Here’s a small collection of my first impressions of Athens, Ga., my new hometown since May 2008. I collect these jottings I made earlier now—while they’re relatively fresh—mainly because I’m interested to see how my thinking about the city will change over time. They’re not listed in any particular order. In the service of accurately recording them, any contradictions, incoherencies and superficialities have been left intact.
Exuberant, subversive vegetation. Front yard gardens invade and colonize swaths of sidewalk surface. Tree roots attack from below. If people suddenly vanished from here, the plants would overthrow the pavement within a month.
Pockmarked by poverty. Public housing projects here, there, everywhere.
At night, there’s a casual romance to the place. You see lots of couples strolling together. Strings of lights sparkle from many porches. There’s almost always music floating in the air from somewhere.
Two varieties of nonchalance are present here. 1. A pleasant informality perked with attentiveness and gently constrained by tact and patience. 2. A self-consciously cavalier attitude about promptness mixed with a distaste for precision.
You can apparently keep discovering yet another really good place to eat here.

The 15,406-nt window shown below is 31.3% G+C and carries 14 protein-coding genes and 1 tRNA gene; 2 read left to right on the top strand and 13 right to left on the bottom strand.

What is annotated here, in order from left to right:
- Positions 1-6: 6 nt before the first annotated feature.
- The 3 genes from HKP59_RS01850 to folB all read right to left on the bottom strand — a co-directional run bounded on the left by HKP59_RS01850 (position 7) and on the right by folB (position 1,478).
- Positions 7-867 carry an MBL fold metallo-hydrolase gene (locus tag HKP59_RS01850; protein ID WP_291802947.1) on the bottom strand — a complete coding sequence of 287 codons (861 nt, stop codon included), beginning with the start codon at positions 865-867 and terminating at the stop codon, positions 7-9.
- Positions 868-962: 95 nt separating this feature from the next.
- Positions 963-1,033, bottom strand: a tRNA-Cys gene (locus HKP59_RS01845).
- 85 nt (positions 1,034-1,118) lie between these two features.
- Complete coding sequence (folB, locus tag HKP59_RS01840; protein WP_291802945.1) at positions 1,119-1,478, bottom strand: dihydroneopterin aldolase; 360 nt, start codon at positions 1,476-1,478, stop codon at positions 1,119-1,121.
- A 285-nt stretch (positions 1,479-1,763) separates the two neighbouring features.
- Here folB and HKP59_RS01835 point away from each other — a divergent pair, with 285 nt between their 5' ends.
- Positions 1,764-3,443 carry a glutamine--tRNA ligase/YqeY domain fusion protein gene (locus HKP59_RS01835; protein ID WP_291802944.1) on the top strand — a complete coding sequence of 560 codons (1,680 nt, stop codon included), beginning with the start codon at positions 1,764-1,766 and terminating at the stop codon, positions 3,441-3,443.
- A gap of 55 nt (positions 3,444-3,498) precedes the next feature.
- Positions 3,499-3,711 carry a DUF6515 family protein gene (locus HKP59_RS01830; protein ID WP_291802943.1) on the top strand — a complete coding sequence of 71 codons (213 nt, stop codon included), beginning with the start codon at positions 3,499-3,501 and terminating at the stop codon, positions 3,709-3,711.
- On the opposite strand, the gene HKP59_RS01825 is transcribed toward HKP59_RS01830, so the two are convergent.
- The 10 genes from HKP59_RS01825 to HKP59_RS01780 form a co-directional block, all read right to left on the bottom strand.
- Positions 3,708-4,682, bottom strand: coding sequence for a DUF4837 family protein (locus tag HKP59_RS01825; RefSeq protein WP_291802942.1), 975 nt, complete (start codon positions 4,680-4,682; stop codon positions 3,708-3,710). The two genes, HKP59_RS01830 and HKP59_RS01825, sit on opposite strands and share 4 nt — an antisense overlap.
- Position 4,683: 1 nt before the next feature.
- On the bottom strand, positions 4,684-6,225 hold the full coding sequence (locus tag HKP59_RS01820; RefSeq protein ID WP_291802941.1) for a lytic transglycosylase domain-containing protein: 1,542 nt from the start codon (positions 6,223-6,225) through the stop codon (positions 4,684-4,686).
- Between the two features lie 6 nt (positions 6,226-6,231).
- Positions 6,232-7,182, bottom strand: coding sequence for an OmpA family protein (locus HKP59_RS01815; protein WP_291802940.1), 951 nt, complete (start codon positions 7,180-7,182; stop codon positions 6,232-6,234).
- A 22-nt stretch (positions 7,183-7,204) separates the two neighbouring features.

The music of Athens itself: metallic drone of the cicadas, rumble of trains, almost inaudible trumpets of the Naval Supply Corps School, bursts of dogs barking, ambushes of party noises.
Rusty water towers. Steaming ravines choked with kudzu. Lines of tall, fat cumulus clouds moving slowly on the horizon. Reclining cats, panting.
A core of charm surrounded by yuck.
Blacks and whites live in closer proximity here than in some other places I’ve lived. Yet, even more so than other places, the two communities seem to live parallel—not intersecting—lives in the same space. Awkward.
Smart mayor. Helpful city employees. Citizens responded quickly, effectively to drought. Intelligent coverage of local issues, especially in Flagpole.
[Word cloud generated at Wordle]